A teacher who wore a “Make America Great Again” hat to school was engaging in constitutionally-protected free speech, a U.S. appeals court has ruled.
Eric Dodge, the teacher, wore the hat to two days of teacher trainings in 2019 at schools in Washington state, taking it off before entering the buildings but setting it near him.
Caroline Garrett, the principal of one of the schools, Wy’East Middle School, told Dodge on the first day to “use his better judgement.” On the second day, she allegedly said, “What is the [expletive] deal with you and your hat!” and called the teacher a racist and bigot before telling him to bring his union representative the next time they spoke.
In respond to Dodge’s lawsuit claiming constitutional violations, Garrett said she was motivated by a desire to prevent disruptions to the school, which employed Dodge as a science teacher.
But Dodge’s wearing the hat was speech protected by the U.S. Constitution’s First Amendment, a panel of the U.S. Court of Appeals for the Ninth Circuit said in its Dec. 29 ruling.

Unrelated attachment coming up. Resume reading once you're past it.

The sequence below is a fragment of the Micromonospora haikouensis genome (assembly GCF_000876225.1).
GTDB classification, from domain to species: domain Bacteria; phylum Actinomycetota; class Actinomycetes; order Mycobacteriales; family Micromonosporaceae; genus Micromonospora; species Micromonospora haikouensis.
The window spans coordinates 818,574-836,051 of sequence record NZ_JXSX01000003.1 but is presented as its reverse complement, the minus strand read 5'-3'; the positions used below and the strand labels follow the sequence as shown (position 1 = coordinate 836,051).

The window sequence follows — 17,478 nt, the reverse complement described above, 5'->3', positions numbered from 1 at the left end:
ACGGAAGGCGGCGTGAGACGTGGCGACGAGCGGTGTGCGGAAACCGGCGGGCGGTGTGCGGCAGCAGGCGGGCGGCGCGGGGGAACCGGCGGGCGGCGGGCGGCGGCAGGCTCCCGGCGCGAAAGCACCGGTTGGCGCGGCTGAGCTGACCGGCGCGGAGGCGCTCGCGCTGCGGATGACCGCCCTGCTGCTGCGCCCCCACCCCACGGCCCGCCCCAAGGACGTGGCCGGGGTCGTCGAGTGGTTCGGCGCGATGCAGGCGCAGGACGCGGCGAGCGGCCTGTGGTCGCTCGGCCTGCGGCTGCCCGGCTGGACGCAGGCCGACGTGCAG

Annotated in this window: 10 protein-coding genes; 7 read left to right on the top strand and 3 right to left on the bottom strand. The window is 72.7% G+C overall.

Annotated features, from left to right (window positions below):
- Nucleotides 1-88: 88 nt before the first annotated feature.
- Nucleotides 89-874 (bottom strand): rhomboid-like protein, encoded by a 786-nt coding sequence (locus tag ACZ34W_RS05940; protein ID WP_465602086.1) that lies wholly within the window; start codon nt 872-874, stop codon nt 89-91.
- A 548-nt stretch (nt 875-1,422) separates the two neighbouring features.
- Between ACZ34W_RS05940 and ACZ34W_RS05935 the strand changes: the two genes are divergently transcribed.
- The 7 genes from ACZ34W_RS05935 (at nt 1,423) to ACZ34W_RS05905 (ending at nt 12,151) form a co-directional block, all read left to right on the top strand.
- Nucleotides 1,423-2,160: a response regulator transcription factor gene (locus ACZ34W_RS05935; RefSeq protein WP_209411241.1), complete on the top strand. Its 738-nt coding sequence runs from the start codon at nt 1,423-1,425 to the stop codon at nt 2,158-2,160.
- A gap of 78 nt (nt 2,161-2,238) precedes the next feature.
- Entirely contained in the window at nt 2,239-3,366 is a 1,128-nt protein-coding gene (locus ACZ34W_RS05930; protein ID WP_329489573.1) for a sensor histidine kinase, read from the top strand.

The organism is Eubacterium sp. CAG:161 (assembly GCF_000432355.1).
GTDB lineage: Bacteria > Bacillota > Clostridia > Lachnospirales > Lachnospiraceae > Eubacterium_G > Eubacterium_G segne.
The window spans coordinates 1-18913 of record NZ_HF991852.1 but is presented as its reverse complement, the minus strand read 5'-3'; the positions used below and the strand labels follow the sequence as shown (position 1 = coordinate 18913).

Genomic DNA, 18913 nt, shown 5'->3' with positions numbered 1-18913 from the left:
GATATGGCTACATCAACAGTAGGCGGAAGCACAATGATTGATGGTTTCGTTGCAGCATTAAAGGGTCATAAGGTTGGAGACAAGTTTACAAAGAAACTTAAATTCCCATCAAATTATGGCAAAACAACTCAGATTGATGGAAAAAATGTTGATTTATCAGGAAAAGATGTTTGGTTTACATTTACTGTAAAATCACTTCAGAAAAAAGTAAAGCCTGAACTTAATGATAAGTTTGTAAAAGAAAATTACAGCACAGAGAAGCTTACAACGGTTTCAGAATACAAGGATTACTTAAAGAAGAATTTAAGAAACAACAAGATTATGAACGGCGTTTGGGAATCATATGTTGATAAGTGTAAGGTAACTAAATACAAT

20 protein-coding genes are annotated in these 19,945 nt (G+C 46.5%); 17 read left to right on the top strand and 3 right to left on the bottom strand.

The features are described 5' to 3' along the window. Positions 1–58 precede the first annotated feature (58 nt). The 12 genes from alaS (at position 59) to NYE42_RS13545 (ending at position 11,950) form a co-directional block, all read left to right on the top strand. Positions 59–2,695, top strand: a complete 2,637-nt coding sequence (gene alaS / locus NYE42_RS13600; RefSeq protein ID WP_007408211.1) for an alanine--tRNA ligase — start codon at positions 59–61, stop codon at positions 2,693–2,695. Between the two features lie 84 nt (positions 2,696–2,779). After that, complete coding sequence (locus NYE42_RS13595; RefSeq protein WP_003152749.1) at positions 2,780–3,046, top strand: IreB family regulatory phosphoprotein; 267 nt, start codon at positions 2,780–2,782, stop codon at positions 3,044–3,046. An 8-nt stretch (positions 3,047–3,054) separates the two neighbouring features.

“Principal Garrett’s asserted administrative interest in preventing disruption among staff does not outweigh Dodge’s right to free speech,” U.S. Circuit Judge Danielle Forrest, writing for the majority, said.
Several people attending the trainings complained about the hat but nobody, including the principal, presented evidence that Dodge had disrupted school operations.
“Political speech is the quintessential example of protected speech, and it is inherently controversial. That some may not like the political message being conveyed is par for the course and cannot itself be a basis for finding disruption of a kind that outweighs the speaker’s First Amendment rights,” Forrest said.
The panel consisted of Circuit Judge Forrest; Circuit Judge Michael Hawkins, a Clinton appointee; and Jane Restani, a Reagan appointee who sits on the U.S. Court of International Trade.
“The Court correctly found what Ms. Gomes and EPS have said all along – they did not retaliate in any way against Mr. Dodge. Ms. Gomes and EPS are happy to have this matter behind them,” Michael McFarland, a lawyer for Evergreen Public Schools (EPS) and Janae Gomes, a human resources official for the district, told The Epoch Times via email.
A lawyer for Garrett declined to comment.
A lawyer for Dodge did not return an inquiry.